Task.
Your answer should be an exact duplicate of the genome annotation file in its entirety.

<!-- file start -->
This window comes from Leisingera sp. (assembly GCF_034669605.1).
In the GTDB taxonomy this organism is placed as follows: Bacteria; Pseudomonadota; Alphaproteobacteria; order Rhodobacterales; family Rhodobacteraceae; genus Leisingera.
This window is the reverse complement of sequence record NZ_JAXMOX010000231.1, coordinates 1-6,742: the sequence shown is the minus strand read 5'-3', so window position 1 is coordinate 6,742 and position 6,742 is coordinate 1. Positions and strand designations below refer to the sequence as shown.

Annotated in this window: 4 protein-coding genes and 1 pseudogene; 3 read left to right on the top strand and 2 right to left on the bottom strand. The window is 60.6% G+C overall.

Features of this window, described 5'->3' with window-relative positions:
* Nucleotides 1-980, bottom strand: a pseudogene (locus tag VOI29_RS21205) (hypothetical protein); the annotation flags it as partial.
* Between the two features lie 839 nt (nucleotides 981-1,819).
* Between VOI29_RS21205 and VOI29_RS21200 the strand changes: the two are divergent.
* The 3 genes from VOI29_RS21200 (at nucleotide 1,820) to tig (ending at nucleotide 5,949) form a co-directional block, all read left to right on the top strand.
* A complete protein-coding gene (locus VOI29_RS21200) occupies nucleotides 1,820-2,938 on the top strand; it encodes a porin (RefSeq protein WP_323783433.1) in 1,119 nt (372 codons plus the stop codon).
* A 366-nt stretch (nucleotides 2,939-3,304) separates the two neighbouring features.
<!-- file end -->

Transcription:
This window comes from Leisingera sp. (assembly GCF_034669605.1).
In the GTDB taxonomy this organism is placed as follows: Bacteria; Pseudomonadota; Alphaproteobacteria; order Rhodobacterales; family Rhodobacteraceae; genus Leisingera.
This window is the reverse complement of sequence record NZ_JAXMOX010000231.1, coordinates 1-6,742: the sequence shown is the minus strand read 5'-3', so window position 1 is coordinate 6,742 and position 6,742 is coordinate 1. Positions and strand designations below refer to the sequence as shown.

Annotated in this window: 4 protein-coding genes and 1 pseudogene; 3 read left to right on the top strand and 2 right to left on the bottom strand. The window is 60.6% G+C overall.

Features of this window, described 5'->3' with window-relative positions:
* Nucleotides 1-980, bottom strand: a pseudogene (locus tag VOI29_RS21205) (hypothetical protein); the annotation flags it as partial.
* Between the two features lie 839 nt (nucleotides 981-1,819).
* Between VOI29_RS21205 and VOI29_RS21200 the strand changes: the two are divergent.
* The 3 genes from VOI29_RS21200 (at nucleotide 1,820) to tig (ending at nucleotide 5,949) form a co-directional block, all read left to right on the top strand.
* A complete protein-coding gene (locus VOI29_RS21200) occupies nucleotides 1,820-2,938 on the top strand; it encodes a porin (RefSeq protein WP_323783433.1) in 1,119 nt (372 codons plus the stop codon).
* A 366-nt stretch (nucleotides 2,939-3,304) separates the two neighbouring features.